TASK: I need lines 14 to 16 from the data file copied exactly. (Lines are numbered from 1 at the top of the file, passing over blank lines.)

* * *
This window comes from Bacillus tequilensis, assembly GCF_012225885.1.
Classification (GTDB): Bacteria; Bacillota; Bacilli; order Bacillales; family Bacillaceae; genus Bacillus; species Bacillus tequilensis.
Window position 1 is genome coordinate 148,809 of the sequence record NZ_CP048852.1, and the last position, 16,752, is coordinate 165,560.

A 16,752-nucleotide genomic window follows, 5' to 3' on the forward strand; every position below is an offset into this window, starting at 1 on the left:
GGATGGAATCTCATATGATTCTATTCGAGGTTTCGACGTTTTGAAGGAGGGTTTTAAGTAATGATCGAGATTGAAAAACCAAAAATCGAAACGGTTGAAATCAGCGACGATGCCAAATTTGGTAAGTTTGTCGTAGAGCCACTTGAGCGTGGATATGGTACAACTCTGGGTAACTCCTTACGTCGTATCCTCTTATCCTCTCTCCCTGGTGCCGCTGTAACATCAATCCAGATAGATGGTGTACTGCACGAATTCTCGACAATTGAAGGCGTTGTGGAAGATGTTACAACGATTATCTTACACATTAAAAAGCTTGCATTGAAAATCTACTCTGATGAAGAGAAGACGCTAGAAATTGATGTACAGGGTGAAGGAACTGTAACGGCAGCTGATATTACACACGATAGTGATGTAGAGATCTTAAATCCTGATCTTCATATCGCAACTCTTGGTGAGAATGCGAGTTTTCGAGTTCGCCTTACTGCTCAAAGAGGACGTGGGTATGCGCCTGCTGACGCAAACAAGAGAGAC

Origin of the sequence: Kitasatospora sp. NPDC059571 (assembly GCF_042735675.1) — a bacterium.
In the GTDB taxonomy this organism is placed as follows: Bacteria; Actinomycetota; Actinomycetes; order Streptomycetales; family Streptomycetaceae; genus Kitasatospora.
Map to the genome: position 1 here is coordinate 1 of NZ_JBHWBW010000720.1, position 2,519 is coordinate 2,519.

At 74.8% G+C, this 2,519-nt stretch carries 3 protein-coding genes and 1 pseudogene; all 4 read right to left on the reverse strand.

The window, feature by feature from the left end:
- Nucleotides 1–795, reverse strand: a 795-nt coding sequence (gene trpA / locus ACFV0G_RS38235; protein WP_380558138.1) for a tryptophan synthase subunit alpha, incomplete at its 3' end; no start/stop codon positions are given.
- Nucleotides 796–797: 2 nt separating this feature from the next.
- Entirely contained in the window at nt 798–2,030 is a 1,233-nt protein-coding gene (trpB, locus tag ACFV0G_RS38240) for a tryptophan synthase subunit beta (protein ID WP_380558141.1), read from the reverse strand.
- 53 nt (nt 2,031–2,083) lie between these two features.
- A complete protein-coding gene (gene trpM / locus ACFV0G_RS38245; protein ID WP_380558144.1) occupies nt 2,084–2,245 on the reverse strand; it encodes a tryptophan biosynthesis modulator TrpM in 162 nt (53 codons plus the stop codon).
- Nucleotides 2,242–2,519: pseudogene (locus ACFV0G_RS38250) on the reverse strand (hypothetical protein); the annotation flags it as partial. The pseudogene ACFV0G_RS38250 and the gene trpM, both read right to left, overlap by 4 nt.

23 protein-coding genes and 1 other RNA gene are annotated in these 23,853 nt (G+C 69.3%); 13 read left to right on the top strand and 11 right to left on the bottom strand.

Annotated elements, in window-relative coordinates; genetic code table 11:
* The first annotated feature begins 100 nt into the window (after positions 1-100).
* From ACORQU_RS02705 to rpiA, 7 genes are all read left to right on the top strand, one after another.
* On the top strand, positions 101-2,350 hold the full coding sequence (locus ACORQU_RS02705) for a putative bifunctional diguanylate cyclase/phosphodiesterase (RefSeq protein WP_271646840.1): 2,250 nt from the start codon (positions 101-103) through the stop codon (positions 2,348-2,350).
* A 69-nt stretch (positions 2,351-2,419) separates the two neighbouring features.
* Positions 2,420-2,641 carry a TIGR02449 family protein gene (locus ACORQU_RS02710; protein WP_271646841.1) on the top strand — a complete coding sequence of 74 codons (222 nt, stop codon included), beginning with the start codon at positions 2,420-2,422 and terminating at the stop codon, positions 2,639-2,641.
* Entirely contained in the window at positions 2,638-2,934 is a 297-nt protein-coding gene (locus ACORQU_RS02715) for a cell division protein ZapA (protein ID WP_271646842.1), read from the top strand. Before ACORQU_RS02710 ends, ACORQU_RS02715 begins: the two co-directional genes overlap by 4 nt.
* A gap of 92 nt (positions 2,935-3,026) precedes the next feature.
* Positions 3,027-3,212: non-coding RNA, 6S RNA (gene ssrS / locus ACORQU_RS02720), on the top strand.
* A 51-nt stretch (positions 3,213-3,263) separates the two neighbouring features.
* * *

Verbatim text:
- 53 nt (nt 2,031–2,083) lie between these two features.
- A complete protein-coding gene (gene trpM / locus ACFV0G_RS38245; protein ID WP_380558144.1) occupies nt 2,084–2,245 on the reverse strand; it encodes a tryptophan biosynthesis modulator TrpM in 162 nt (53 codons plus the stop codon).
- Nucleotides 2,242–2,519: pseudogene (locus ACFV0G_RS38250) on the reverse strand (hypothetical protein); the annotation flags it as partial. The pseudogene ACFV0G_RS38250 and the gene trpM, both read right to left, overlap by 4 nt.